Punctuated origin of new designs. According to the gradualist viewpoint, the origin of novel features, such as feathers in birds and jaws in fish, can be explained as having arisen from numerous, tiny, imperceptible steps, with each step being advantageous and developed by natural selection. Darwin's proposed such a resolution for the origin of the vertebrate eye.
However, there are some structures for which it is difficult to conceive how such structures could be useful in incipient stages, and thus have selective advantage. One way in which evolutionary theory has dealt with such criticisms is the concept of "preadaptation," proposing that the intermediate stage may perform useful functions different from the final stage. Incipient feathers may have been used for retaining body warmth or catching insects, for example, prior to the development of a fully functional wing.
Another solution for origin of new designs, which is gaining renewed attention among evolutionists, is that the full sequence of intermediate forms may not have existed at all, and instead key features may have developed by rapid transitions, discontinuously. This view of a punctuational origin of key features arose because of: (1) the persistent problem of the lack of fossil evidence for intermediate stages between major designs, with transitions between major groups being characteristically abrupt; and (2) the inability to conceive of functional intermediates in select cases. In the later case, prominent evolutionist Stephen Jay Gould (1980b) cites the fur-lined pouches of pocket gophers and the maxillary bone of the upper jaw of certain genera of boid snakes being split into front and rear halves: "How can a jawbone be half broken?… What good is an incipient groove or furrow on the outside? Did such hypothetical ancestors run about three-legged while holding a few scraps of food in an imperfect crease with their fourth leg?"
The concept of punctuational origin is not necessarily opposed to natural selection as the creative force. For example, the rapid transition could be the product of a very small genetic change, even one mutation occurring by chance in a key gene, which is then acted upon by natural selection. However, the concept of a punctuational origin of new designs (as with punctuational equilibrium), is also viewed favorably by those advocating divine creation, due to the alignment of this view with the concept of discontinuous variation being the product of divine input, with natural selection simply the weeding out of previous, less well-adapted forms.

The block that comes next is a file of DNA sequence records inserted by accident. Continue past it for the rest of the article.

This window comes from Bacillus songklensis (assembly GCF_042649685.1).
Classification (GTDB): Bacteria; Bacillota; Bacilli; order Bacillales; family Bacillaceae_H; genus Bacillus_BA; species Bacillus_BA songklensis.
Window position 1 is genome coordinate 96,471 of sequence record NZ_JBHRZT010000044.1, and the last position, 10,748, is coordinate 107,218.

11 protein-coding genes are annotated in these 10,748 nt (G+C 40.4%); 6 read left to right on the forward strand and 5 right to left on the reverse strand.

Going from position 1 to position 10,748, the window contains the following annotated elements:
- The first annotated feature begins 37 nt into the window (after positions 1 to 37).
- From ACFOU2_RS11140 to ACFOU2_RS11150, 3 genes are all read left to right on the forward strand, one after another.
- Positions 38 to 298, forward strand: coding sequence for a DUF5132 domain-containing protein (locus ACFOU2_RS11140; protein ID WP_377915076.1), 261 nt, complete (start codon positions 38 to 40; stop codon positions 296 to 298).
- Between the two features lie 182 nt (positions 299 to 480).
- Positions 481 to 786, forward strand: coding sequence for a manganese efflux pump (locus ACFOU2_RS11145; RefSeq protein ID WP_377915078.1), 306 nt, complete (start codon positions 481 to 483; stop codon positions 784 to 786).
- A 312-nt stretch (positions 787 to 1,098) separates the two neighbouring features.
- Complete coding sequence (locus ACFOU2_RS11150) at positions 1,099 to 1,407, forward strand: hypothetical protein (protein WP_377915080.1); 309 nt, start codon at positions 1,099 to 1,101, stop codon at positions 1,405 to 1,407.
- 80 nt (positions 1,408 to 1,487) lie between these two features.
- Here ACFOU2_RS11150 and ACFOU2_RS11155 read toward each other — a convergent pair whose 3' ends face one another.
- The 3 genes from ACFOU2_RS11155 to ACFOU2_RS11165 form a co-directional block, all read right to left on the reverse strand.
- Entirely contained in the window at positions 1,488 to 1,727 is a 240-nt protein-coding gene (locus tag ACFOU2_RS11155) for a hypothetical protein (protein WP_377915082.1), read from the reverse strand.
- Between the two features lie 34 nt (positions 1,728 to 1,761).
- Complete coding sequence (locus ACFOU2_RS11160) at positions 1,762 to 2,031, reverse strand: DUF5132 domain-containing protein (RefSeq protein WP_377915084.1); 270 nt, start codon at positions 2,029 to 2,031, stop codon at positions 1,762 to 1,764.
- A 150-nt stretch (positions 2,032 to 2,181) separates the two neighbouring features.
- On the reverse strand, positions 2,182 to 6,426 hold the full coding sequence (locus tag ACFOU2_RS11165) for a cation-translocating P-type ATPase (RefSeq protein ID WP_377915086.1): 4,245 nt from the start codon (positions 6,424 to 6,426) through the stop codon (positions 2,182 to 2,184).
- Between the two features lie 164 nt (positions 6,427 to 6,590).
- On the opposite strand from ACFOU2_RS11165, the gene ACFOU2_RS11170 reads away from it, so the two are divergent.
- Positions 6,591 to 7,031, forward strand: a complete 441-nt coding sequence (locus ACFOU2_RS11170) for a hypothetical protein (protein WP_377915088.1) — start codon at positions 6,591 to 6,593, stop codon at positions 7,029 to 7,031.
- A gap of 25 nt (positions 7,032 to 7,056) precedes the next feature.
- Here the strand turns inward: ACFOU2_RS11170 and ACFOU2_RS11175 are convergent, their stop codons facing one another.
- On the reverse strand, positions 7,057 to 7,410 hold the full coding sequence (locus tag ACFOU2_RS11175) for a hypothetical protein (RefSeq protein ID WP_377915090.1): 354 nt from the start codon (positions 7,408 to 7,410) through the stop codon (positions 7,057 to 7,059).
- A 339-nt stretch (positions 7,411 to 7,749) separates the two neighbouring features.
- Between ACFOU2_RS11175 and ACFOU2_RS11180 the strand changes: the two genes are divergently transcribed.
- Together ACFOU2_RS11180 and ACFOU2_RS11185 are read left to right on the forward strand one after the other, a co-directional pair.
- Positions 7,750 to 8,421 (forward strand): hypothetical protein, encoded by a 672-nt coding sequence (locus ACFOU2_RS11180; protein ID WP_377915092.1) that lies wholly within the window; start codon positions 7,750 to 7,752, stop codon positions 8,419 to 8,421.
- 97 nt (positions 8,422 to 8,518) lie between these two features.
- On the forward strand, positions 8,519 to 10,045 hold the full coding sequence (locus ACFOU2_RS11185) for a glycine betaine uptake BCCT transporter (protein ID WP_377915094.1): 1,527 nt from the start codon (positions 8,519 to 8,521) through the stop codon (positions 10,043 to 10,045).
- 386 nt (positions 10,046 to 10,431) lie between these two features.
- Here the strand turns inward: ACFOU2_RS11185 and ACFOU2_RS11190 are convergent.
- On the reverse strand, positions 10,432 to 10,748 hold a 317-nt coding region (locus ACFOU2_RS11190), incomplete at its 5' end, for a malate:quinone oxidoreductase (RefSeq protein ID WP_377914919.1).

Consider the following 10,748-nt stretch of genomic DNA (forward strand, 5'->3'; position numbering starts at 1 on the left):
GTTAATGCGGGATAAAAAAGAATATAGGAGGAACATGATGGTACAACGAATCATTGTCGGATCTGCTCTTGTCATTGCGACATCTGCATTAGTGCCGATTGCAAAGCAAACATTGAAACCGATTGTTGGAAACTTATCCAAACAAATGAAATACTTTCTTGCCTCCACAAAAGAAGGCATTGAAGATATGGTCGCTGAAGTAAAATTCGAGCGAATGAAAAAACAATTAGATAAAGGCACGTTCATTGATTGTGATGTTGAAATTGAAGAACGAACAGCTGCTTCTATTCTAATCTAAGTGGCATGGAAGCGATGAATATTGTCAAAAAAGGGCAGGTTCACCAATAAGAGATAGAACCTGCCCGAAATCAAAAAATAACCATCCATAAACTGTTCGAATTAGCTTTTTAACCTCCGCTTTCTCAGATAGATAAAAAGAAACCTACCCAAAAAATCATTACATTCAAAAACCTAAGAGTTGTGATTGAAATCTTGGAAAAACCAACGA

Punctuational models of speciation. Punctuational models of speciation are being advanced in contrast with what is sometimes labeled the "allopatric orthodoxy" (Gould 1980a; Gould and Eldredge 1977). Allopatric orthodoxy is a process of species origin involving geographic isolation, whereby a population completely separates geographically from a large parental population and develops gradually into a new species by natural selection until their differences are so great that reproductive isolation ensues. Reproductive isolation is therefore a secondary byproduct of geographic isolation, with the process involving gradual allelic substitution. Contrasted with this view are recent punctuational models for speciation, which postulate that reproductive isolation can rise rapidly, not through gradual selection, but without selective significance. In such models, reproductive isolation originates before adaptive, phenotypic differences are acquired. Selection does not play a creative role in initiating speciation, nor in the definitive aspect of reproductive isolation, although it is usually postulated as the important factor in building subsequent adaptation. One example of this is polyploidy, where there is a multiplication of the number of chromosomes beyond the normal diploid number. Another model is chromosomal speciation, involving large changes in chromosomes due to various genetic accidents.
Darwinism and Neo-Darwinism
Main articles: Darwinism and Neo-Darwinism
Darwinism is a term generally synonymous with the theory of natural selection. Harvard evolutionist Stephen Jay Gould (1982) maintains: "Although 'Darwinism' has often been equated with evolution itself in popular literature, the term should be restricted to the body of thought allied with Darwin's own theory of mechanism [natural selection].” Although the term has been used in various ways depending on who is using it and the time period (Mayr 1991), Gould nonetheless finds a general agreement in the scientific community that "Darwinism should be restricted to the world view encompassed by the theory of natural selection itself."
The term neo-Darwinism is a very different concept. It is considered synonymous with the term "modern synthesis" or "modern evolutionary synthesis." The modern synthesis is the most significant, overall development in evolutionary thought since the time of Darwin, and is the prevailing paradigm of evolutionary biology. The modern synthesis melded the two major theories of classical Darwinism (theory of descent with modification and the theory of natural selection) with the rediscovered Mendelian genetics, recasting Darwin's ideas in terms of changes in allele frequency.